How long is too long to stay at a company?
Once upon a time you could start somewhere and stay there your whole career, or hop maybe once or twice. That’s obviously not the case anymore.
Todd Defren is the owner of SHIFT Communications. He’s been at the same place since 1994. Recently, he writes, a millennial-era employee handed in her resignation with the words, “I’ve been here for almost three years, so, you know—that’s a REALLY long time.”
Really? Is there something wrong with staying longer than three years these days?
Defren thinks so: “If you can never fairly expect loyalty, you’ll stop aiming to achieve it…companies who “give up” on expecting even a modicum of employee loyalty will start to treat everyone as a short-term worker, like a seasonal farmhand or Christmastime retail clerk…This article is not intended to malign millennials. If crappy policies of the employer naturally led to poor loyalty by staff, we must acknowledge that this, in turn, has de-motivated employers to ever rethink their practices to engender the loyalty of staff. It’s a vicious cycle, now.”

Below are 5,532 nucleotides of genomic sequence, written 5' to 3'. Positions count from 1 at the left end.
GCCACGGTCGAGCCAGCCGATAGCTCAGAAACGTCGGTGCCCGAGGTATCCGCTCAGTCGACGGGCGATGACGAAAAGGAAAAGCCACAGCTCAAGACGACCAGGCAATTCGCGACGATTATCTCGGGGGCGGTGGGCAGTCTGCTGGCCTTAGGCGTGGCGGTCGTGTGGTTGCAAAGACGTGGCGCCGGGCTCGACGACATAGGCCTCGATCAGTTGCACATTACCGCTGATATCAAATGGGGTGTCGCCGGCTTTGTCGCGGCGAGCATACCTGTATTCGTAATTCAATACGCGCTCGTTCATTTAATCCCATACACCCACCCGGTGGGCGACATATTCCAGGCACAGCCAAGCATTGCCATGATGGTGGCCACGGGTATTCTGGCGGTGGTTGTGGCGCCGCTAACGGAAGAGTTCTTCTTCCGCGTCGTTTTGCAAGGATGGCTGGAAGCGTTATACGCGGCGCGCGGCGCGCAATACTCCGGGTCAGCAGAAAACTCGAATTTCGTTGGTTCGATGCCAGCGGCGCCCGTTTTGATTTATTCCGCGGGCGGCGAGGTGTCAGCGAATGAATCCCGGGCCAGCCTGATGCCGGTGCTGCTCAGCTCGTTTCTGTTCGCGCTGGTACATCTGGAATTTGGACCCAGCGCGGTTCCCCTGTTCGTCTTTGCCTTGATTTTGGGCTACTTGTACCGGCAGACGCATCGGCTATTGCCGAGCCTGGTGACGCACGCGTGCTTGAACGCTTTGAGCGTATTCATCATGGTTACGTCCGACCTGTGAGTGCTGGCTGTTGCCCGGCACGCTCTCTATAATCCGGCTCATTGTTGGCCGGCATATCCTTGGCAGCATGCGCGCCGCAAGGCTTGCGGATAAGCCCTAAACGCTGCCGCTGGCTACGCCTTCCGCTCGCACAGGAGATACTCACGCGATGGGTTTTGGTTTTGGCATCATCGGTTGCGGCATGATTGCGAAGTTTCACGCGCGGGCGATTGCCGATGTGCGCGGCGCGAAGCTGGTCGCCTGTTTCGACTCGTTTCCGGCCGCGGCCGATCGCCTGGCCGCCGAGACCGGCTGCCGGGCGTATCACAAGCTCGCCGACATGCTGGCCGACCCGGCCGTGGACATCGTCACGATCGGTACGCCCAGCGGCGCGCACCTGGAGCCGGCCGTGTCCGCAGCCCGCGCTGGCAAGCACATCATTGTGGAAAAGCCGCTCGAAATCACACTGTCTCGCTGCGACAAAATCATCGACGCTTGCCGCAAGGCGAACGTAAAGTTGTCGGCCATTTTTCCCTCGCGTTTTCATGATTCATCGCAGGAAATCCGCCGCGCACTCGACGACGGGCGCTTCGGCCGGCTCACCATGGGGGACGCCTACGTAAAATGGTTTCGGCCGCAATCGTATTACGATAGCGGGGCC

Never did we consider that a lack of loyalty on an employee’s part would lead to a lack of loyalty on the employers’ part. It’s usually the other way around: “well, they woulda fired me at-will anyway, so I may as well take this new job.”
On the other hand, the move toward shorter stints and Millennial job-hunting seems inevitable whether companies promote these policies or not. The new worker is interested not just in making a company look good but in doing interesting work—if the work doesn’t stay interesting, s/he will move on.